[00:06:24] Matt Yonkovit: Sure. Yeah. Yeah. And I think that's where it's definitely a little different working it across the different social channels. Some do things better than others.
But I think that's really the ultimate thing is how do we prove that we're driving additional people to enter the community in the ecosystem We want to grow and expand the ecosystem and make sure those are there in the ecosystem are happy and content. Yeah. But when we talk about community, too many people think contributors first and not those users.
And that's what drives me nuts. 
[00:06:57] Joe Karlsson: Yes, I totally agree. I totally agree. Yeah. It feels like it's Yeah I a hundred percent agree. I totally agree with you on that. And I get the business like, wants to, like push on that too, but I feel like, you have to nurture, you have to nurture those users.
[00:07:10] Matt Yonkovit: Yeah, absolutely. And I think that, users and customers are not the same thing. By the way. That's a key thing, right? From a business perspective, any business that's a commercial entity that's trying to commercialize any sort of technology, whether it's open source or not, they want customers from a business perspective.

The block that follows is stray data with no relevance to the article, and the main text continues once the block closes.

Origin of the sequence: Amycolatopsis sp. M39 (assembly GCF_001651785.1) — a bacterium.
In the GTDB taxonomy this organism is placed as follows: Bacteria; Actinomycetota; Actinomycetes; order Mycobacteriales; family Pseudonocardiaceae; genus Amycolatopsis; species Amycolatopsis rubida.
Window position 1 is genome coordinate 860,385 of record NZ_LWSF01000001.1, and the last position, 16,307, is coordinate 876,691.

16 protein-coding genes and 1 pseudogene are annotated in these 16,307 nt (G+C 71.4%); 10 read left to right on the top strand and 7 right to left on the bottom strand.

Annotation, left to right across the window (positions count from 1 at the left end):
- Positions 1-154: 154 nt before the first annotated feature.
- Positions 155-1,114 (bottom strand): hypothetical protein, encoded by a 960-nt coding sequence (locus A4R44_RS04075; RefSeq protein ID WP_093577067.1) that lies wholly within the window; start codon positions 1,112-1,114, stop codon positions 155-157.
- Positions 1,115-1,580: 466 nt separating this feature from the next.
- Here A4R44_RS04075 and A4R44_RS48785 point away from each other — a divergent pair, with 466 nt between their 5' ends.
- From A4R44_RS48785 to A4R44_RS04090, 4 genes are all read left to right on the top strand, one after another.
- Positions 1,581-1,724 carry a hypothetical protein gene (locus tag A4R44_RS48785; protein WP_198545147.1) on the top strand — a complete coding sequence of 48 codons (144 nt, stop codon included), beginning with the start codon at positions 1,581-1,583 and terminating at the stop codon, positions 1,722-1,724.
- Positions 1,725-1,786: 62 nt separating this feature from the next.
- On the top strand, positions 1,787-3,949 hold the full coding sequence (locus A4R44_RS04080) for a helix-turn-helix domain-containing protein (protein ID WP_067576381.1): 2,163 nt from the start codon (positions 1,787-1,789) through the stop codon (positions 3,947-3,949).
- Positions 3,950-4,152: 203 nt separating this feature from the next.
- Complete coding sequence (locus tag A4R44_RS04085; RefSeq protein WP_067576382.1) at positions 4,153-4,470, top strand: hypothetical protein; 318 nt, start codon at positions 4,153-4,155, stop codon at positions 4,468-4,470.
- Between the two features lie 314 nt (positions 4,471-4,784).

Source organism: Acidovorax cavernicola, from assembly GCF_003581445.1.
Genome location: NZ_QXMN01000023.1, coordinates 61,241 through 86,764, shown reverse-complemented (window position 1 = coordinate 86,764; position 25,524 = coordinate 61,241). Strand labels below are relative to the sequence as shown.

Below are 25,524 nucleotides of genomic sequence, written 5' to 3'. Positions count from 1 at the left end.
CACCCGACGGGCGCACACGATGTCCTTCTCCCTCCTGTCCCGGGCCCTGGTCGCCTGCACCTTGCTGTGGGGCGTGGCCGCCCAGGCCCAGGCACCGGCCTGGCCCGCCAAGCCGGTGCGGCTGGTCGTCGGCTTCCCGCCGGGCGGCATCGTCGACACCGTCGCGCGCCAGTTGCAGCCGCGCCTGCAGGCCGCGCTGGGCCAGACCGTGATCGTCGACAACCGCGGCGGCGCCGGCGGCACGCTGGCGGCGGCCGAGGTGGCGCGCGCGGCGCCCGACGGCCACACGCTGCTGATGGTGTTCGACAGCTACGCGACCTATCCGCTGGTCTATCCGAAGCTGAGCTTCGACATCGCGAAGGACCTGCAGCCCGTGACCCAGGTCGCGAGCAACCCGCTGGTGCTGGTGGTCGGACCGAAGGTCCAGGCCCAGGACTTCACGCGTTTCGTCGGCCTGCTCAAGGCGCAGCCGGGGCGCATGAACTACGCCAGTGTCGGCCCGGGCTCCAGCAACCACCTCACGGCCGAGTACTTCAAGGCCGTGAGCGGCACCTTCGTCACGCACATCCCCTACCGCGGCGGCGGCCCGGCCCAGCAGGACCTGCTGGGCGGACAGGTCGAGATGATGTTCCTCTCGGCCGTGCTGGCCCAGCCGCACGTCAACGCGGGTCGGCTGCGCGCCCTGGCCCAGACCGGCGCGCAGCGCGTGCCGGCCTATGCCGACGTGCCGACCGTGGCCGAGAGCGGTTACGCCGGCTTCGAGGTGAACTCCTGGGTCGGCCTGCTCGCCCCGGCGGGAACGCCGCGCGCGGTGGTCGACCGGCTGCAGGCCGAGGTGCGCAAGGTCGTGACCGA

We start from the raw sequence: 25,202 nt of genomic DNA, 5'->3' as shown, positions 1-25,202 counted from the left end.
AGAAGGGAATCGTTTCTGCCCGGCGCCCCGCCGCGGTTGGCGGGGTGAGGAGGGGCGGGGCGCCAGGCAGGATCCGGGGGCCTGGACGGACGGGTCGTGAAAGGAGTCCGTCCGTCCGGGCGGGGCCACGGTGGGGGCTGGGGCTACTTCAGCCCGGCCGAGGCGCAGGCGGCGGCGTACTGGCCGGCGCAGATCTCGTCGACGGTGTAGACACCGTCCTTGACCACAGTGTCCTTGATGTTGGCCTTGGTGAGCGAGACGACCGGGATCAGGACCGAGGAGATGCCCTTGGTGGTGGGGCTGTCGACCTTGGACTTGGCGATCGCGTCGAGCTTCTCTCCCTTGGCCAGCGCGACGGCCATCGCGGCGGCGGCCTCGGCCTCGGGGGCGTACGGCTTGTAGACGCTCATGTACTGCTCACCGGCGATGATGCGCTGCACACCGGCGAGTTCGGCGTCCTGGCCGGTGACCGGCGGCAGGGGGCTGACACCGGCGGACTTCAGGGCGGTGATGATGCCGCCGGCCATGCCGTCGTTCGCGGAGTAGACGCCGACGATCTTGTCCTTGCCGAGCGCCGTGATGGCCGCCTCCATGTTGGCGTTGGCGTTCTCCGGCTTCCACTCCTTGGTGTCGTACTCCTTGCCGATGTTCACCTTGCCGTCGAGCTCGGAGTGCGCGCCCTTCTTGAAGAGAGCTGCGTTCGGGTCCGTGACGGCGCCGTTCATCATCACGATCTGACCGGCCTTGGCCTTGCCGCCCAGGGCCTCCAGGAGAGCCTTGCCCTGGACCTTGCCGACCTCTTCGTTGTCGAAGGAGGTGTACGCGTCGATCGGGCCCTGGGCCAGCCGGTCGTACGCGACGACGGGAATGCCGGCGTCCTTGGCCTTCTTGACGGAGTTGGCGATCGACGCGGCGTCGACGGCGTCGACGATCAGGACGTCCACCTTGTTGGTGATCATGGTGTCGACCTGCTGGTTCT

Whereas, from a DevRel or a community perspective, we're more on the users. Yeah, 
[00:07:34] Joe Karlsson: and are you defining that a free tier user versus a paid tier? 
[00:07:38] Matt Yonkovit: Yeah, paid, you can view any sort of user as a. Customer, if you want to view it that way, but ultimately there's this divide, right?
I think that's where the divide needs to be crossed over, where you've got the divide of the free, the open source people. Let's say, you're downloading, software, you're using it, you're not paying anything. You don't know who those people are necessarily.
No. That's where DevRel tends to start. And from a sales perspective, sales is I would just want to turn those people into paying customers. Yeah. And that's where that kind of alignment needs to happen and needs to get better at. 
[00:08:23] Joe Karlsson: I, yeah, I totally agree. I, so it's are you saying it's it's like folks who are like, I don't know, like lurkers or pre like pre-sign up or pre-trying it.